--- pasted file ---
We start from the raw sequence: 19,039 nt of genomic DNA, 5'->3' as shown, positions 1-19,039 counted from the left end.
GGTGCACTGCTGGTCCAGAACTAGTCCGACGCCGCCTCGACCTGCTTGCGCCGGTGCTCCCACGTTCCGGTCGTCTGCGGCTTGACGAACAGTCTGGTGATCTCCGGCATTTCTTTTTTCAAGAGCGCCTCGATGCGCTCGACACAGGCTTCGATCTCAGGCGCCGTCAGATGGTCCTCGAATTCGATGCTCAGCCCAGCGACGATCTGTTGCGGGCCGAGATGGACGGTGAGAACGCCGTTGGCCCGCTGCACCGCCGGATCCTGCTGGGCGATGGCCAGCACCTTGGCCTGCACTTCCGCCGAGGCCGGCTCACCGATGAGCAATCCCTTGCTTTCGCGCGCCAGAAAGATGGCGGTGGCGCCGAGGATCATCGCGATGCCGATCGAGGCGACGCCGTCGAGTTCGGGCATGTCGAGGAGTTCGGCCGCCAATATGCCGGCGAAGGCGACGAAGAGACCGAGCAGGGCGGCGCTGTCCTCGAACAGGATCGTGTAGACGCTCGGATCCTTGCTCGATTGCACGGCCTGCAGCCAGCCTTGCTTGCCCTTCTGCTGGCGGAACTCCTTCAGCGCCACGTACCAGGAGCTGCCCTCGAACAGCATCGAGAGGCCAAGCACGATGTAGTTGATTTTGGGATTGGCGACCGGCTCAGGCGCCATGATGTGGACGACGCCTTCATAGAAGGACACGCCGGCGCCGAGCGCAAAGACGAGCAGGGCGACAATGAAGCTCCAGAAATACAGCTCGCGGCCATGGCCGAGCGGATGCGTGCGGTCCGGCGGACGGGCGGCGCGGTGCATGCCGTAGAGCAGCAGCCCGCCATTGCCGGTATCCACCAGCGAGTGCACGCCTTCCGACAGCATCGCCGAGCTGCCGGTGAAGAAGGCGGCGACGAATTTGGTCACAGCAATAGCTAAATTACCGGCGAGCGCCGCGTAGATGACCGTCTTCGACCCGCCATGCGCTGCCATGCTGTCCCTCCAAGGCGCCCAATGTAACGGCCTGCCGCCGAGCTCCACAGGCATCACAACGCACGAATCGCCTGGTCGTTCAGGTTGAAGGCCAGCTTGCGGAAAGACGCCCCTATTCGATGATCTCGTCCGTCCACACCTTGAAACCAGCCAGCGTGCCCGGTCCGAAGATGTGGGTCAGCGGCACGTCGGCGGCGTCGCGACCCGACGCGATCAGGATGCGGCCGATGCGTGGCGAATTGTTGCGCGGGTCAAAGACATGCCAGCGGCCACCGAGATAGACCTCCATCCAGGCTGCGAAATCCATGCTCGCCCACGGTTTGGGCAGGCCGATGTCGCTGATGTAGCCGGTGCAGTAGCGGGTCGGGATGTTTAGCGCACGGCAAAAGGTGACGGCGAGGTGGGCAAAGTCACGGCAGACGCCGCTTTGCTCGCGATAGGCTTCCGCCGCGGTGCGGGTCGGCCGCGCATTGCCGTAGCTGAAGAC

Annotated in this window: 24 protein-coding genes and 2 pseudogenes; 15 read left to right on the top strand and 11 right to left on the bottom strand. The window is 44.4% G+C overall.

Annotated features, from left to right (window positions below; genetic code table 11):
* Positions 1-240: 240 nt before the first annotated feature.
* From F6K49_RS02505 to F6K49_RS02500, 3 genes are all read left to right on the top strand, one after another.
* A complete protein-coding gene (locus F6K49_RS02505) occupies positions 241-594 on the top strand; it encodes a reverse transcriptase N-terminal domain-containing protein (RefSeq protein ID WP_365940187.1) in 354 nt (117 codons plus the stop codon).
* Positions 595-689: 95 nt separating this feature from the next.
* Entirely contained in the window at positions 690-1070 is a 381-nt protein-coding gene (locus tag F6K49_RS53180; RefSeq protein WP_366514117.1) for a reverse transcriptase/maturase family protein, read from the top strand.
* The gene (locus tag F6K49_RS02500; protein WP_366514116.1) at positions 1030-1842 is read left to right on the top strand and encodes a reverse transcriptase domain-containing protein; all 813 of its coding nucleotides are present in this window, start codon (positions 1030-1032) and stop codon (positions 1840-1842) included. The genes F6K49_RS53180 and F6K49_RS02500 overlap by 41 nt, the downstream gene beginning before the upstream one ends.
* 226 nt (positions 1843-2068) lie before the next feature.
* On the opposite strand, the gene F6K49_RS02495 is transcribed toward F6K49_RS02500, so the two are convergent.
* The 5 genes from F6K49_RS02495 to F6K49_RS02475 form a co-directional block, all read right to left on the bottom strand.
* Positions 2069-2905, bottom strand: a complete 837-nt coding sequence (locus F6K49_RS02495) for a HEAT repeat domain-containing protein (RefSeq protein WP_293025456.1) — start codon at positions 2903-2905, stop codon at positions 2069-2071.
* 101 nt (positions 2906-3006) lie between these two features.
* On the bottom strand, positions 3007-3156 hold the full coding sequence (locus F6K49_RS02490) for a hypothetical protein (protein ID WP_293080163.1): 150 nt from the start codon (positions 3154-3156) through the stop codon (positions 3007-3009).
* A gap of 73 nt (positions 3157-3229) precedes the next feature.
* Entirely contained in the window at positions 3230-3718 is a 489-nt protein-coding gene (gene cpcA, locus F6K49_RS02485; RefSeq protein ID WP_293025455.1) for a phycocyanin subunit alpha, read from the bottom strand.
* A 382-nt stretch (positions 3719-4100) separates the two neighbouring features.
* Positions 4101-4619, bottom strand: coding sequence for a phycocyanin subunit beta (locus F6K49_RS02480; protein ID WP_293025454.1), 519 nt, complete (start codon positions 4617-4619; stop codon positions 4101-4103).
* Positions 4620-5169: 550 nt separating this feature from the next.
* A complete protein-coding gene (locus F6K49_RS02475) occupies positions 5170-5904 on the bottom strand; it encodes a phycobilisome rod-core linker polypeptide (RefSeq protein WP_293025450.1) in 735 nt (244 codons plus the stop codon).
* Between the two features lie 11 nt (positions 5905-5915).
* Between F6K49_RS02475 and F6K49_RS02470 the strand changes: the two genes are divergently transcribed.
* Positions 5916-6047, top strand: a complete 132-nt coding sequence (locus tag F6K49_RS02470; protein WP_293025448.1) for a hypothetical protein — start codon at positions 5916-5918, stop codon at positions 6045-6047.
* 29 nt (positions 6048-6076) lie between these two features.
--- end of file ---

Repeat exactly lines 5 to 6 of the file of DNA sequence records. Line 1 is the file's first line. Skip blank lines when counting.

* Positions 1-240: 240 nt before the first annotated feature.
* From F6K49_RS02505 to F6K49_RS02500, 3 genes are all read left to right on the top strand, one after another.